Coriander is perhaps the most cooling of the five digestive spices. The seeds are commonly used in herbal remedies for a host of concerns. The leaves, known as cilantro, are slightly less cooling than the seeds.

The seeds are best known for their digestive properties of cooling excess pitta in the body and intestinal tract. Therefore, it is used effectively for occasional heartburn. It is a natural carminative, which means it prevents or relieves gas from the intestinal tract, and is beneficial for numerous heat-related pitta conditions. They have also been shown to increase natural production of bile from the liver and digestive enzymes from the pancreas.8

  • Rasa (taste): Bitter, pungent
  • Virya (action): Cooling
  • Vipaka (post-digestive effect): Pungent
  • Doshas (body types): Balances vata and kapha, but especially pitta

Cardamom (Elettaria cardamomum)

lifespa image cardamom seeds for digestion ayurvedic spice

As a member of the ginger family, Ayurvedic texts celebrate cardamom’s ability to make foods easier to digest and enhance the taste of most ordinary foods. Its taste is most recognizable in a cup of Indian chai tea. Cardamom neutralizes the stimulating effects of caffeine, allowing chai to boost digestion without taxing the nervous system.

Cardamom is known to reduce the extreme acidity of many foods and caffeinated beverages, including coffee; it is the signature spice in traditional Turkish coffee. When cooked into your food, it balances excess mucus, gas, and bloating in the stomach and small intestine.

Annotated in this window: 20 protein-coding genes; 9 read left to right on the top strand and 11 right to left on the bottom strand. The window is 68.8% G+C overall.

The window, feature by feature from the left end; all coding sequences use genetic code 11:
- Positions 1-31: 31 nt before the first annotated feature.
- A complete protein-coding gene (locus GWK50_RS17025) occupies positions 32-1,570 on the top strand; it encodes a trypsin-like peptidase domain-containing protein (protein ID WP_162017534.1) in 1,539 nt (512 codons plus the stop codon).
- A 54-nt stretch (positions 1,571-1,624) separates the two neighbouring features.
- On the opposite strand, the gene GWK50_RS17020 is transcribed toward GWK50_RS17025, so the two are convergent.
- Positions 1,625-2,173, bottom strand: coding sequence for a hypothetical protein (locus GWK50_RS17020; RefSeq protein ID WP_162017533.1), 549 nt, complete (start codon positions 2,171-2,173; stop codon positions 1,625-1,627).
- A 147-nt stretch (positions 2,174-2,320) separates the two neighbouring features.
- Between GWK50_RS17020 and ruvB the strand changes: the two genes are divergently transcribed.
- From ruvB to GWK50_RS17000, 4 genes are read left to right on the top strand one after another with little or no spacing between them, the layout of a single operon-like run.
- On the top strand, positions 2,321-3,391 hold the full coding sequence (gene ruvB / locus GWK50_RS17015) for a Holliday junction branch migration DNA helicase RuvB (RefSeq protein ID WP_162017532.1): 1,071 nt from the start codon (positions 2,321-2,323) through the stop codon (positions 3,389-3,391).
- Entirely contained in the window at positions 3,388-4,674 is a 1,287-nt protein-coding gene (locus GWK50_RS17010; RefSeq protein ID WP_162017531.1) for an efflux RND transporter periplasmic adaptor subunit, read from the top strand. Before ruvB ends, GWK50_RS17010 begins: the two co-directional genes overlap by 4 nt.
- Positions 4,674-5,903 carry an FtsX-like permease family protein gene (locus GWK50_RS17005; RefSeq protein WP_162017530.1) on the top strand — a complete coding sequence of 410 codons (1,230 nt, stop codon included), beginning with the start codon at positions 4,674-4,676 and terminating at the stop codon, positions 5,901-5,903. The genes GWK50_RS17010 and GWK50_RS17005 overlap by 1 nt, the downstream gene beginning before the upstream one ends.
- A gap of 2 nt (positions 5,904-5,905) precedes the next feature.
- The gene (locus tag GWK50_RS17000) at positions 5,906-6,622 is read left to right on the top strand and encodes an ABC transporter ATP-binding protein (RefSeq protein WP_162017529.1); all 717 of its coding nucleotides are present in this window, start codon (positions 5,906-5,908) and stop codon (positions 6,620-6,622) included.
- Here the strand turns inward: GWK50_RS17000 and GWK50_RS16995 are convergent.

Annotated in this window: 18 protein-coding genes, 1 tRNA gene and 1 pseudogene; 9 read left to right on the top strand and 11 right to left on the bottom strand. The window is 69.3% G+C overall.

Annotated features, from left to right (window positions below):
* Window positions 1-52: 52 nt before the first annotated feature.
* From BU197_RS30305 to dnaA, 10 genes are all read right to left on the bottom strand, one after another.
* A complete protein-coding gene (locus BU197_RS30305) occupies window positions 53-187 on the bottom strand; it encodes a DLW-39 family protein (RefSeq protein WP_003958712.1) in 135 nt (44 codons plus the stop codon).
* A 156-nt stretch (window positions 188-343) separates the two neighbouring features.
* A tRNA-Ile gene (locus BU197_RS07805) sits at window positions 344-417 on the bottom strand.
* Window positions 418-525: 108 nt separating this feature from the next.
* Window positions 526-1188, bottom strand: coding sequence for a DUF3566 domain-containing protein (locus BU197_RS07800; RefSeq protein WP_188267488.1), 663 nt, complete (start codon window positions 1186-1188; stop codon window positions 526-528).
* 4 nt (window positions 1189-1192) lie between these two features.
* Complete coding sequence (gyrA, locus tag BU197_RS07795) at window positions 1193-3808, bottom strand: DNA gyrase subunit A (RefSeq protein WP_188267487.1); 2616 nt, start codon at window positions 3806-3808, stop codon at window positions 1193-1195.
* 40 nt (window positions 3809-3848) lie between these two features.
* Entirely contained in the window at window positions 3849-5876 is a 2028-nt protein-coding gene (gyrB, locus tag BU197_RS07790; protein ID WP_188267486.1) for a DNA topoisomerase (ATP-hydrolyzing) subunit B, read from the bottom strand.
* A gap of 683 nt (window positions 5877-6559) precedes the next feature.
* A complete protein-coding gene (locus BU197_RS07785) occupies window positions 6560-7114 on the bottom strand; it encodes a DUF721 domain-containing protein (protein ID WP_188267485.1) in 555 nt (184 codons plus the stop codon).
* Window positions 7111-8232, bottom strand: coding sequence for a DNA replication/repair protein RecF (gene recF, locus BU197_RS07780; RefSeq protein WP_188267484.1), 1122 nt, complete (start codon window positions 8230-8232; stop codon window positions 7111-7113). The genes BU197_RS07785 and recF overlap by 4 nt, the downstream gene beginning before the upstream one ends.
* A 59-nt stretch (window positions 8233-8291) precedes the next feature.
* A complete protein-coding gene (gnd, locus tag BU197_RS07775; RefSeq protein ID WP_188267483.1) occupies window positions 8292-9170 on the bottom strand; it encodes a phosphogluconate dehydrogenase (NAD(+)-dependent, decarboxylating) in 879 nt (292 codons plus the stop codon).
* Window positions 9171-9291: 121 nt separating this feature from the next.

Cardamom has also been found to support healthy liver function, supporting healthy levels of cholesterol and weight loss.9

  • Rasa (taste): Pungent, sweet
  • Virya (action): Heating
  • Vipaka (post-digestive effect): Sweet
  • Doshas (body types): Balances vata, kapha, and pitta

Cumin Seed (Cuminum cyminum)

lifespa image cumin for digestion ayurvedic spice

Cumin is perhaps the most powerful digestive tonic of the five spices of digestion. It has a strong taste and, while very effective alone, it blends well in both taste and effectiveness with the other four spices for boosting digestion and reducing gas and bloating.

It is much like coriander, in that it cools the digestive system while boosting digestive strength. It supports healthy assimilation, proliferation of good microbes, as well as detoxification of the intestinal tract.

In one study, cumin was found to support occasional digestive abdominal discomfort, bloat, and gas, while supporting healthy levels of mucus production throughout the digestive tract.10

  • Rasa (taste): Pungent, bitter
  • Virya (action): Cooling
  • Vipaka (post-digestive effect): Pungent
  • Doshas (body type): Balances vata, kapha, and pitta

Fennel Seed (Foeniculum vulgare)

lifespa image fennel for digestion ayurvedic spice

Fennel is best known as the tri-doshic digestive spice. Not only does it combat gas and bloating in the digestive tract,13 it is extremely gentle for digestive distress12 and is one of Ayurveda’s favorite lymph-movers, containing natural antioxidant compounds that support healthy lymphatic function.11 As a lymph mover, it also supports healthy lactation and radiant skin on both the inside and outside.